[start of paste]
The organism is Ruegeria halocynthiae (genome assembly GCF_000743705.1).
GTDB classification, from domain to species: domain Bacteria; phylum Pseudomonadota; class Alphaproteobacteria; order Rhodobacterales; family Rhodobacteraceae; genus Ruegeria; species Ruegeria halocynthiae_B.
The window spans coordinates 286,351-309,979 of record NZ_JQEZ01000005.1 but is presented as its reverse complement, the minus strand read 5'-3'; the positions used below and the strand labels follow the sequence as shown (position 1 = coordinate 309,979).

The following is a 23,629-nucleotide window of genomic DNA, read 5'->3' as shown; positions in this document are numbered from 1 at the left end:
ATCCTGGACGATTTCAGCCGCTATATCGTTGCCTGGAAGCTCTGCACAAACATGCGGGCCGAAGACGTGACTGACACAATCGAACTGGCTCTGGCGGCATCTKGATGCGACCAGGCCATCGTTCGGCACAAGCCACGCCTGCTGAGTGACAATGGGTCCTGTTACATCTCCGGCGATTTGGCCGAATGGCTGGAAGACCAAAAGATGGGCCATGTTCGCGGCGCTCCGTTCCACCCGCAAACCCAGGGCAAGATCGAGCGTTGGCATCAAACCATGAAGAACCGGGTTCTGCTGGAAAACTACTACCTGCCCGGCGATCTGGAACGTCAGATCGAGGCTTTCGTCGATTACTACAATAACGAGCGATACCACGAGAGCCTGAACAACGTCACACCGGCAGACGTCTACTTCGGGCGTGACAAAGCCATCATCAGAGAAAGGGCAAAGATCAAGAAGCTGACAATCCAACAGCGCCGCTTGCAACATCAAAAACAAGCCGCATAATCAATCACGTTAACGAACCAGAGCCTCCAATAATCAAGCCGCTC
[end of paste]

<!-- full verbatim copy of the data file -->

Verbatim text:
The organism is Ruegeria halocynthiae (genome assembly GCF_000743705.1).
GTDB classification, from domain to species: domain Bacteria; phylum Pseudomonadota; class Alphaproteobacteria; order Rhodobacterales; family Rhodobacteraceae; genus Ruegeria; species Ruegeria halocynthiae_B.
The window spans coordinates 286,351-309,979 of record NZ_JQEZ01000005.1 but is presented as its reverse complement, the minus strand read 5'-3'; the positions used below and the strand labels follow the sequence as shown (position 1 = coordinate 309,979).

The following is a 23,629-nucleotide window of genomic DNA, read 5'->3' as shown; positions in this document are numbered from 1 at the left end:
ATCCTGGACGATTTCAGCCGCTATATCGTTGCCTGGAAGCTCTGCACAAACATGCGGGCCGAAGACGTGACTGACACAATCGAACTGGCTCTGGCGGCATCTKGATGCGACCAGGCCATCGTTCGGCACAAGCCACGCCTGCTGAGTGACAATGGGTCCTGTTACATCTCCGGCGATTTGGCCGAATGGCTGGAAGACCAAAAGATGGGCCATGTTCGCGGCGCTCCGTTCCACCCGCAAACCCAGGGCAAGATCGAGCGTTGGCATCAAACCATGAAGAACCGGGTTCTGCTGGAAAACTACTACCTGCCCGGCGATCTGGAACGTCAGATCGAGGCTTTCGTCGATTACTACAATAACGAGCGATACCACGAGAGCCTGAACAACGTCACACCGGCAGACGTCTACTTCGGGCGTGACAAAGCCATCATCAGAGAAAGGGCAAAGATCAAGAAGCTGACAATCCAACAGCGCCGCTTGCAACATCAAAAACAAGCCGCATAATCAATCACGTTAACGAACCAGAGCCTCCAATAATCAAGCCGCTC